Tinton Falls Sensory Motor Integration

Sensory Motor Integration Tinton Falls.jpg

Empowered Learning Transformation Centers

Pediatric Development Center provides evaluation and treatment services for children with known and suspected learning and/or developmental problems. Our goal is to help children reach their maximum potential in their home and academic environments.

 

Sensory Integration

Sensory integration is the ability to take in information through our senses (touch, movement, smell, taste, vision and DSC_0504hearing), put it together with prior information, memories, and knowledge stored in the brain, and make a meaningful response.  It is a process that is dependent upon the efficient integration of all the sensory experiences mixed with environmental situations and demands and the child’s own personality and reactions.  In the normally developing child, sensory integration occurs when the child participates in everyday activities.  The child’s love for sensory activities fuels an inner drive and motivation to conquer challenges.  That drive urges the child to participate actively in experiences that promote sensory integration.   Deficits in sensory integration are likely to impact a child’s gross and fine motor skills, self-help skills, eating, and development of higher level skills.

 

At Home Activities:

 

Playing with shaving cream, moon sand, pudding, cool whip, gak and other gooey textures to use with their hand, toys, and other objects.DSC_0198

Wheelbarrow walking throughout the house or outside

Blowing and popping bubbles

Jumping on a trampoline

Swinging

Finger painting

Rolling child up in a blanket or squishing with cushions and pillows to give a deep pressure sensation

Dragging or lifting heavy objects

Playing in bins filled with rice, beans, buttons, sand, popcorn kernels etc.

Animal walks such as crab, bear, snake, frog jumps etc.

Playing on a playground or jungle gym

Tossing/throwing balls with textured surfaces such as bumps and ridgesimage

Going barefoot and walking/playing on different textures/surfaces (grass, pavement, sandpaper, rocks, sand, netting, etc)

Play with food such as cooked pasta, potatoes, condiments, etc.

Yard work (raking, gardening, digging)

Writing/Drawing with chalk

Create sensory balls out of balloons and filled with different things such as flour, rice, beads

Arts and crafts projects

Swimming or playing at the beach

Creating a homemade lava lamp with water, oil and food coloring inside of a clear plastic container.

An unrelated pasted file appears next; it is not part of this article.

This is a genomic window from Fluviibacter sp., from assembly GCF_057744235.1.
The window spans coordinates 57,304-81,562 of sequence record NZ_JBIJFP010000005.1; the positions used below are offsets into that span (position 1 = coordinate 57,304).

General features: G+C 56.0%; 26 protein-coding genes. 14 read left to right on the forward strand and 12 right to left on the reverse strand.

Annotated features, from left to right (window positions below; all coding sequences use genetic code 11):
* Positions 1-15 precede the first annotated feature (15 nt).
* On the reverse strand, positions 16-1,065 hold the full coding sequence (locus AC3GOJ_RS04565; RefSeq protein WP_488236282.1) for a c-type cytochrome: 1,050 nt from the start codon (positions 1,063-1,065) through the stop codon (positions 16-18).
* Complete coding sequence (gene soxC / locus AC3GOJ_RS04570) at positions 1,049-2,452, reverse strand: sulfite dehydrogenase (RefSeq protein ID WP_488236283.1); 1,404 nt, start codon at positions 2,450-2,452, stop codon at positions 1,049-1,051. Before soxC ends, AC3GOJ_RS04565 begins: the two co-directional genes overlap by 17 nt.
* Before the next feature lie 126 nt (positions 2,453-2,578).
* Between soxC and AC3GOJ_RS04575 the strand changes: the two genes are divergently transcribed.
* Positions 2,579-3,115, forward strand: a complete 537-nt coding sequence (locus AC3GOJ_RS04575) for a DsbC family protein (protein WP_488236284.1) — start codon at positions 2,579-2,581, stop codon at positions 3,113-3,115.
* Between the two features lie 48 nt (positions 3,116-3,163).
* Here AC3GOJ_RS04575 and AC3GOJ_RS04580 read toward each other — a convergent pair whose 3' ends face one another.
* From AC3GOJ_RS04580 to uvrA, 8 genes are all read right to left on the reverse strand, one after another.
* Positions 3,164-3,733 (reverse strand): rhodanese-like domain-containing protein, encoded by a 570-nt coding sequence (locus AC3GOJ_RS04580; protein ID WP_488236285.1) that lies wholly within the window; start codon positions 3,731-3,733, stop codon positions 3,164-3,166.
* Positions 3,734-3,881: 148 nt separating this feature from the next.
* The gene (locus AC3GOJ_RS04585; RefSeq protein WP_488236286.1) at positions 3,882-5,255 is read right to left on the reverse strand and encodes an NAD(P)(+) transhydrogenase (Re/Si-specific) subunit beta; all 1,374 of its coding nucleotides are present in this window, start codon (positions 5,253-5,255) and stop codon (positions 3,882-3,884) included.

Sensory Integration:

Simply put, is the ability to take in information through our senses (touch, movement, smell, taste, vision and hearing), put it together with prior information, memories, and knowledge stored in the brain, and make a meaningful response.  It is a process that is dependent upon the efficient integration of all the sensory experiences mixed with environmental situations and demands and the child’s own personality and reactions.  In the normally developing child, sensory integration occurs when the child participates in everyday activities.  The child’s love for sensory activities fuels an inner drive and motivation to conquer challenges.  That drive urges the child to participate actively in experiences that promote sensory integration.   Deficits in sensory integration are likely to impact a child’s gross and fine motor skills, self-help skills, eating, and development of higher level skills.

 

Dyspraxia:

Motor planning (praxis) is the ability to spontaneously sequence and organize movements in a coordinated manner to complete unfamiliar motor tasks as with sports.  Motor planning can be hampered by poor timing or sequencing of movements or by poor ideation (the instinctive “know how” in approaching a novel motor challenge).  Motor planning is necessary for many gross motor tasks (sports or playground skills) as well as for fine motor constructional tasks such as block building or copying designs and letters with a pencil.  Motor planning is dependent on adequate processing of sensory stimulation and often when there are deficits in one or more areas of sensory processing, difficulties with praxis result.

 

Sensory Modulation and Regulation:

Sensory modulation refers to the ability of the nervous system to regulate, organize, and prioritize incoming sensory information, inhibiting irrelevant information and helping the child focus on pertinent information.  A well-modulated nervous system adapts to changes in the environment, has a level of arousal and attention appropriate for the task, blocks out irrelevant information, attends to relevant stimulation, and responds appropriately and in direct proportion to the input.  Sensory modulation results in appropriate:

 

Registration

Arousal

Self-regulation

Attention

Focus

Behavior or emotional responses

Sensory Registration:

 

Sensory registration is the process by which children respond or attend to sensory input in their environments.  The nervous system must first notice the sensory information, once registered the memory compares it to things they have heard or seen, and thus gives new information meaning.  Children who fail to respond or have delayed responses to sensory information have diminished sensory registration.  Diminished sensory registration is often associated with one or two weaker sensory systems, such as the auditory or vestibular system.  Without sensory registration, no other learning can take place.

 

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